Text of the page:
Some might say we've come up with our own homegrown version of Sloan: another band of accomplished musicians who know their rock history intimately and have a similar knack for matching hooky verses with dazzling choruses. But that wouldn't do justice to the band's offbeat diction and endlessly intriguing lyrics. We'll put it this way: you won't always know exactly what's happening in a Modern Skirts song, but you'll always be curious, and surprised, at where they're going next. Recommended!

Modern Skirts - Soft Pedals
Modern Skirts @ MySpace

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Thursday, November 20, 2008

Cars & Trains

As a child, Tom Filepp inherited an odd pairing of passions from his father (a computer programmer gone rock bassist): he was exposed to both the technical & artistic angles of life well before knowing how to put them to good use. Whether it had been that, or the many nights spent in band practice spaces watching grown men cover New Wave anthems that made him the multi-instrumental fanatic he is today, is up for debate. But one thing is certain: Tom has established himself as a legitimate song-writing force in cars & trains.

Filepp picked up guitar and drums at age seven. Although he spent more time jumping on his bed pretending to play while blasting Michael Jackson than actually practicing, it was the beginning of something. Meanwhile, his interest flourished in something much more difficult and less entertaining to pantomime. He began programming simple video games on the family PC and putting together computers from spare parts before they had any cool cachet (post-War Games, pre-Hackers).

As time went on Filepp picked up several other instruments. His second grade music teacher recognized the talent hidden in his paste-smeared fingers, picking him for an all-star concert for his ability to fumble through Twinkle Twinkle Little Star almost in key. Catapulted by such resounding success, he picked up trumpet the following year.

His relationship with the guitar was reinvigorated a few years later when he saw one of his crazed longhaired classmates rock out a version of Malaguena. Filepp decided it was time to lean the instrument properly, soon forming the first of several ill-fated rock bands. He moved onto hardcore and metal for a while, shredding and screaming his way through high school. Filepp's music tastes widened with time, and he became keenly interested in folk in the vein of Guthrie, Seeger and Dylan. Around the same time Filepp became enamored with hip-hop and many types of electronic music.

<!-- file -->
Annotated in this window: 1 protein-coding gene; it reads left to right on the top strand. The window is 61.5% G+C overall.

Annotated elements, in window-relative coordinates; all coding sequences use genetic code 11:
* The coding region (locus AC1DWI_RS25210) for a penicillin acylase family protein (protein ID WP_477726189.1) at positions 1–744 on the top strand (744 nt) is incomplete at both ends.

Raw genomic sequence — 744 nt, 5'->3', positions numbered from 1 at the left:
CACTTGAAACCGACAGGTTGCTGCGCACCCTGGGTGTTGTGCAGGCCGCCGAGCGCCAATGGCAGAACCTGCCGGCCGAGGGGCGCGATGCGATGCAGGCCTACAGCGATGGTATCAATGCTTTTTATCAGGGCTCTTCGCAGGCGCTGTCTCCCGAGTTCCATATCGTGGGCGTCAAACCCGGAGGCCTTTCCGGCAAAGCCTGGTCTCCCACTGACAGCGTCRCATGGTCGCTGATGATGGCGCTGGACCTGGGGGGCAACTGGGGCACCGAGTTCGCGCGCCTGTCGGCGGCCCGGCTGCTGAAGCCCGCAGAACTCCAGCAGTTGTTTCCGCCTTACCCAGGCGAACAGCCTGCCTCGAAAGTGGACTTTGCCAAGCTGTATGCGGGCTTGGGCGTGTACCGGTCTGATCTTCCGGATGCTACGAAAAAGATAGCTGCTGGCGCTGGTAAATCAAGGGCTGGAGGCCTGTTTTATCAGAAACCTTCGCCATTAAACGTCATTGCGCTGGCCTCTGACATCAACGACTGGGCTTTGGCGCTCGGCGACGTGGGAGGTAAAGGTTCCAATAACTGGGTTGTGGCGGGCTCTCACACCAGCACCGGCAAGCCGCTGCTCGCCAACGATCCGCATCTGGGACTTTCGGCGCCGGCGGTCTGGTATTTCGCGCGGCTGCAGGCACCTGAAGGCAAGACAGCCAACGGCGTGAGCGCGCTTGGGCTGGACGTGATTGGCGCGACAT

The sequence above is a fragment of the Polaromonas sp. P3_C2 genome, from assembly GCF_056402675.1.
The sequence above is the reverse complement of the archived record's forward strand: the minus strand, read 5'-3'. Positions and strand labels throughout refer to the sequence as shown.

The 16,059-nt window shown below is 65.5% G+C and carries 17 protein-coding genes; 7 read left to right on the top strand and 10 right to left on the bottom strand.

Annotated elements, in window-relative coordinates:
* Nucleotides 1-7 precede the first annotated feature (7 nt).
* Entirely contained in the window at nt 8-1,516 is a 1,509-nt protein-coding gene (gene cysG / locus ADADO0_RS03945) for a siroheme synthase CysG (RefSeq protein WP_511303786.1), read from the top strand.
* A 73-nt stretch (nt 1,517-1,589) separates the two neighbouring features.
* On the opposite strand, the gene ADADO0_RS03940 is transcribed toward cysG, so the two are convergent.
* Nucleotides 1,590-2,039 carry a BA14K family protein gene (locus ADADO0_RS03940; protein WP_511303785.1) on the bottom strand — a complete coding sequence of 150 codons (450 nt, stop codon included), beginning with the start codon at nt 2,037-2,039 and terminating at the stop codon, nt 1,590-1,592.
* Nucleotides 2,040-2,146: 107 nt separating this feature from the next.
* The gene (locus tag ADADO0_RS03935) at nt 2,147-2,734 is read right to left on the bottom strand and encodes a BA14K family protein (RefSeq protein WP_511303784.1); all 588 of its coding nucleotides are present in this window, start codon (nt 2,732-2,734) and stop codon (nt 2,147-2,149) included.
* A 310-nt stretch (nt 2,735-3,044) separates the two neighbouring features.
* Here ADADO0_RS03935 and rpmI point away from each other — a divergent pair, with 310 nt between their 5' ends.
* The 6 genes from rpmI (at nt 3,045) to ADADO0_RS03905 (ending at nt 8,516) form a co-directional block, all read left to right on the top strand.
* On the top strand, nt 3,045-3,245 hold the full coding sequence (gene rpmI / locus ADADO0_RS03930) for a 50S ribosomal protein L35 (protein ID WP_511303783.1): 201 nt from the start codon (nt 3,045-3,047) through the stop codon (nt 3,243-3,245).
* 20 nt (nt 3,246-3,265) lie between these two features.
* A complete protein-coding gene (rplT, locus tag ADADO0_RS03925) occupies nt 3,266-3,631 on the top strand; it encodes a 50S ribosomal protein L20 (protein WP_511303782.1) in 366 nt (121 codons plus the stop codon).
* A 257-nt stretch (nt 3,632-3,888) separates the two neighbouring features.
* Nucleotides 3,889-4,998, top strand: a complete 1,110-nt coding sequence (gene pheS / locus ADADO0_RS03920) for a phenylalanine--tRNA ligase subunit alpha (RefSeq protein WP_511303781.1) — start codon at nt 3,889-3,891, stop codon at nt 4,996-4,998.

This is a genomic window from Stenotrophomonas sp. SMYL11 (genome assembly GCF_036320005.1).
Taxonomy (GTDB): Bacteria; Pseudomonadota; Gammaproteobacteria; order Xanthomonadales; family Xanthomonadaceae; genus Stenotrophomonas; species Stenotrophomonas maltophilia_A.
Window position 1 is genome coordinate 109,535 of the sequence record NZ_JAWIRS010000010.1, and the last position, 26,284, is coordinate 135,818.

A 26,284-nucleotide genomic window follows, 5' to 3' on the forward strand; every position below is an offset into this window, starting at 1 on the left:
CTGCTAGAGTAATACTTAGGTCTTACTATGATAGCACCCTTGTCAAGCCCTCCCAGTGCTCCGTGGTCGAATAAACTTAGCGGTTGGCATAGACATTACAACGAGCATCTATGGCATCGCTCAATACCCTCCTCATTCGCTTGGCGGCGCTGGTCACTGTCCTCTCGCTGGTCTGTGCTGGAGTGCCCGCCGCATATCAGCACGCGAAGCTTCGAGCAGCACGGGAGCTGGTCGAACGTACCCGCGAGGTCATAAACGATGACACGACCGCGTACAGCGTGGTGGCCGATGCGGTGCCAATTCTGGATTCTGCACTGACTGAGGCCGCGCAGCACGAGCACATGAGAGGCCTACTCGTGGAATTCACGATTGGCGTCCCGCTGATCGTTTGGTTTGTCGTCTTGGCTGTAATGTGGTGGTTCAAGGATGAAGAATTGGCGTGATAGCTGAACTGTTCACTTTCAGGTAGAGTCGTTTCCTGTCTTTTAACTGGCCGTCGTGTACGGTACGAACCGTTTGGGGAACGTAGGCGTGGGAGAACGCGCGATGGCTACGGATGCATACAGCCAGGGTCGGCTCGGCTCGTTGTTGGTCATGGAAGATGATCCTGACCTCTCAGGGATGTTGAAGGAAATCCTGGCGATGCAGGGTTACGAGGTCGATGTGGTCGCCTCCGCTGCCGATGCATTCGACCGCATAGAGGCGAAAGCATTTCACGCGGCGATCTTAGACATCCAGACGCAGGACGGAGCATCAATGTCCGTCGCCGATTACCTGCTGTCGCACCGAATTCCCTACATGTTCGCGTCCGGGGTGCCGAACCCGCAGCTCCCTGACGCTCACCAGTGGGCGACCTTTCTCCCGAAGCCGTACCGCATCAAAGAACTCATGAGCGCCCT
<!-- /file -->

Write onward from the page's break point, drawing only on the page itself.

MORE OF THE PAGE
Inspired by projects like Boards of Canada and cloudDEAD, Filepp discovered a new direction for his music. He started working at what would soon become cars & trains, an attempt to marry his love of folk earnestness and electronic immediacy. After much trial and error and experimentation, cars & trains was born.

Filepp is constantly learning new instruments to add to the mix, both for new sonic possibilities and the sheer fun and humbling nature of learning a new instrument.

Rusty String Deluxe reintroduces Portland, Oregon based multi-instrumentalist cars & trains' 2007 album with new songs and a slew of remixes and covers, available digitally on December 2nd. Folks will be able to choose their packaging (CD, t-shirt, digital only) through the Circle Into Square store on release.

Rusty String evokes early Morr Music releases by bands like Tarwater, intersecting with folk-oriented electronic groups like Tunng. Found sound and distorted tape samples create urban lullaby landscapes. Undaunted, meloncholic drums and timid textures are reminicent of cloudDEAD or Tujiko Noriko. Recommended!

Cars & Trains @ Virb (free songs download)
Cars & Trains @ MySpace

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Friday, November 14, 2008

The Explorers Club

Great indie rock bands have long made a habit of recasting the music of our parents' youth. Turn on Dr. Dog, Olivia Tremor Control, or the Black Angels for just a few examples of bands who make glorious new music in classic molds. Now take the idea a step further. Take the homage just far enough that you can imagine yourself experiencing, say, the Beach Boys in their prime, but with fresh songs not tempered by a generation of Sweatin' to the Oldies. This is elation without irony. This is the Explorers Club's debut album, Freedom Wind.